A child's entire set of permanent teeth, excluding their wisdom teeth, typically emerge between the ages of 6 and 12. If you have a child who is around the age of six, then you should start monitoring the eruption of their adult teeth to ensure these teeth appear healthy and are emerging on schedule.
If you do notice any problems with their permanent teeth, you can then notify their dentist, who can take steps to correct the problem and, if possible, take steps to encourage their remaining permanent teeth to emerge properly. Read on to learn about two common permanent tooth eruption problems and their treatments.
Over-Retained Primary Tooth
As permanent teeth emerge on schedule, they typically push the primary teeth above them out of place. While every child's permanent tooth eruption timeline can vary a bit, this timeline does not typically vary by more than a year or so. If a permanent tooth does not displace a primary tooth within about a year of when the permanent tooth should typically erupt, then your child may be suffering from an over-retained primary tooth.
There are several causes of over-retained primary teeth:
Missing Permanent Tooth
The permanent tooth may simply not exist below the gum line. About 20 percent of the population has a congenitally missing tooth. This condition can be treated by simply leaving the baby tooth in place or removing the baby tooth and inserting a dental implant. If your child will need braces, then their orthodontist may choose to simply extract the baby tooth and then close the gap left behind by shifting adjacent teeth together.
Primary Tooth Fused to Jaw Bone
An over-retained primary tooth may still have an adult tooth underneath it ready to emerge. However, the primary tooth may be fused to the child's jaw bone, making it difficult for the adult tooth to push it out of place. If your child has an over-retained primary tooth fused to their jawbone, then their dentist will likely opt to extract it. Then, the adult tooth underneath it should emerge.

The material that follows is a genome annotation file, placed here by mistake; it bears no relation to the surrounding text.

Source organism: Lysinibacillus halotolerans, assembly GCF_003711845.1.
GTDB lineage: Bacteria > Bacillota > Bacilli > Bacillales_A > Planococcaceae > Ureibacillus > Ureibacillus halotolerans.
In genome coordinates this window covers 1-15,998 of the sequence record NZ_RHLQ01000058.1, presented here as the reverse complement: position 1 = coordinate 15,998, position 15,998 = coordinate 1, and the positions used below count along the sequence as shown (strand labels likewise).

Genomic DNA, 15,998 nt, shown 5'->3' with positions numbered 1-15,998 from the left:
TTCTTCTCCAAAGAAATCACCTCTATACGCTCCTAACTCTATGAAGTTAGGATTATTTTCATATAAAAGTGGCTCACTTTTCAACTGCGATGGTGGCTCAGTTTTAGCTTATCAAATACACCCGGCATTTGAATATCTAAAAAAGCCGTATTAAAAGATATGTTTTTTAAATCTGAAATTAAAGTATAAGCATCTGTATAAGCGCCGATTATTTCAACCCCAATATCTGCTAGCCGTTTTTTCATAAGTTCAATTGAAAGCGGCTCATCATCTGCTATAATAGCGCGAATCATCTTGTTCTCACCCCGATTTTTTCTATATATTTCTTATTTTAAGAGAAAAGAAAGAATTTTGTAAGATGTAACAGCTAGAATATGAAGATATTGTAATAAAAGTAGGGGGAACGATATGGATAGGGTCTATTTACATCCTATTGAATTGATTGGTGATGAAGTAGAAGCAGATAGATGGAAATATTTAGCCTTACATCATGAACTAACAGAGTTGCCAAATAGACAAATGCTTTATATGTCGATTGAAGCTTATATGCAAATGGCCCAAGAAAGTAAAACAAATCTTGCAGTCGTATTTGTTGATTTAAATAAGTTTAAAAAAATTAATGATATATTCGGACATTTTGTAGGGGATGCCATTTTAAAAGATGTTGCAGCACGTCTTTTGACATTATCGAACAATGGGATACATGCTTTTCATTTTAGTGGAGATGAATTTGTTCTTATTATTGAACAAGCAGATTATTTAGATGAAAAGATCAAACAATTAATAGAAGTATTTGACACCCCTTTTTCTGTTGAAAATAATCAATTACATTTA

A very common condition that can affect a child's emerging permanent teeth is enamel hypoplasia. This condition is characterized by tooth enamel that is thinner than usual or misshapen.
While this condition can affect any or all permanent teeth, it very commonly affects a child's first permanent molars, also called six-year molars. In fact, approximately 20 percent of children ages 7 to 13 have at least one molar affected by hypoplasia.
Some teeth affected by enamel hypoplasia have white spots on them, while others have obvious pits or grooves where enamel is missing or malformed. Some even have areas that appear yellow or light brown; this occurs when the dentin under the enamel is exposed.
Enamel hypoplasia has numerous potential causes, including:
- Primary tooth injury - If a primary tooth is injured and pushed into the permanent tooth under it when it is forming, it can cause enamel hypoplasia.
- Genetics - Some cases of enamel hypoplasia are inherited.
- Problems during pregnancy - Premature babies are more prone to developing this condition than full-term babies, and a vitamin D deficiency during pregnancy can also lead to a baby with enamel hypoplasia.
Vitamin deficiencies during infancy can also cause this enamel condition.
The treatments for enamel hypoplasia vary greatly depending on the teeth affected by it and the severity of the hypoplasia. If the problem is simply cosmetic and the affected teeth are in the rear of the mouth, then no treatment is often needed.
However, if the affected teeth are in the front of the mouth and/or the hypoplasia is severe, then your child's dentist may suggest placing crowns on the affected teeth or restoring them with dental resins. Alternatively, your child's dentist may recommend extraction of teeth affected with severe hypoplasia and closure of the gap left behind with braces.
Be sure to keep a close eye on your child's erupting permanent teeth to watch for problems. Notify your child's dentist of any suspected permanent tooth problems quickly to discuss how they can be managed. Contact Vicki Vida Kestler, DDS for more information or to make an appointment today.